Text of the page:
- Walk. Most people go to the gym so that they can stay in their skinny jeans. But a pile of evidence now shows that the part of you that really needs exercise is your brain. A study from Stanford shows that walking, even for short periods, increases idea generation and problem solving capability. So get up out of your chair and walk. Have walking meetings. Walk around the block for 15 minutes. Just walk.
- Write morning pages. These next two ideas come directly from Julia Cameron, who wrote a book called The Artist’s Way that swept New York City, and the world, by storm in the early 1990s. “Morning pages” is a practice that involves grabbing a notebook upon first waking and writing 3 full pages of stream of consciousness. That’s it. No censoring, just free flow writing, for 3 pages. It doesn’t have to take more than 15 minutes. I can’t tell how or why it works, but I have used it myself in times of crisis and many clients have used this practice to get through rough spots in their lives, and magical things happen.
- The Artist’s Date: Also from Julia Cameron, is the concept of the Artist’s Date. She recommends that you take two hours every week to do an activity that involves experiencing, sensing, and observing, with no real agenda other than to simply be in the moment. This can mean a walk in the park, a visit to a museum, listening to music. (I just heard you laugh out loud at the idea of taking two hours a week. To be fair, as a working Mom I feel pretty pleased if I do this two or three times a year, but even that makes a difference.) For more detail on Cameron’s work: http://juliacameronlive.com/basic-tools/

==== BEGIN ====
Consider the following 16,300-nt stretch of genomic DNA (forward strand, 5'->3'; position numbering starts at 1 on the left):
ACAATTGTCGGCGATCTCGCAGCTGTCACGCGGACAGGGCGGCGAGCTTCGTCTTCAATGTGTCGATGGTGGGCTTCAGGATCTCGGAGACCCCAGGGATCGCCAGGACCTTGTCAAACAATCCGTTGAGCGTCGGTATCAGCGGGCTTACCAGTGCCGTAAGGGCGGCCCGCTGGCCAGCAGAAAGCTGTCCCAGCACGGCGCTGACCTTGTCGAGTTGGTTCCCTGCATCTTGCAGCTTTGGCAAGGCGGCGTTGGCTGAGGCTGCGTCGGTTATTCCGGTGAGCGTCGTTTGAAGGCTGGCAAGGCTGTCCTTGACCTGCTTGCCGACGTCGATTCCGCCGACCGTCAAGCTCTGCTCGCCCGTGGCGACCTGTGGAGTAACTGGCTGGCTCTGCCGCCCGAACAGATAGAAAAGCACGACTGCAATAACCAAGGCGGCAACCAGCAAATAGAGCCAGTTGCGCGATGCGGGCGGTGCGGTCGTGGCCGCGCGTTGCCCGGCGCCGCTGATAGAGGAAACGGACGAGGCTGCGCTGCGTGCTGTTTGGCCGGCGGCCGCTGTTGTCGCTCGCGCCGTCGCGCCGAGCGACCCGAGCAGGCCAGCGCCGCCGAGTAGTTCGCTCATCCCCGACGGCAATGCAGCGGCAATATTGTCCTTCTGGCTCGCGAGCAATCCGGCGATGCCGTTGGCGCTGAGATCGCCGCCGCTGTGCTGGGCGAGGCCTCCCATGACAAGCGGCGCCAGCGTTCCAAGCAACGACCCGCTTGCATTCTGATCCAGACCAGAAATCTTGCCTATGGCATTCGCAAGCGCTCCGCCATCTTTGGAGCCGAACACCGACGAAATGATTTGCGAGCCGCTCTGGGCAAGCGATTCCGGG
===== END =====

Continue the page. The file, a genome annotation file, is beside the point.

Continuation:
Finally, Breathe. Is that annoying? It probably is, but too bad. I’ll bet on a regular basis your shoulders are up around your ears and your abdomen is tight—and not in a good way—with anxiety. Take a deep breath in, and release your shoulders on the exhale. Take another breath in and think about what you are trying accomplish, and with the release let go of the judgment you have about your own creativity. The third breath will bring the idea, the word, or the solution. The spirit comes in on the breath. Always. You haven’t lost your creativity forever, I promise. But you will have to fight hard to get it back.
About the author
Madeleine Homan-Blanchard is a master certified coach, author, speaker, and cofounder of Blanchard Coaching Services. Madeleine’s Advice for the Well Intentioned Manager is a regular Saturday feature for a very select group: well intentioned managers. Leadership is hard—and the more you care, the harder it gets. Join us here each week for insight, resources, and conversation.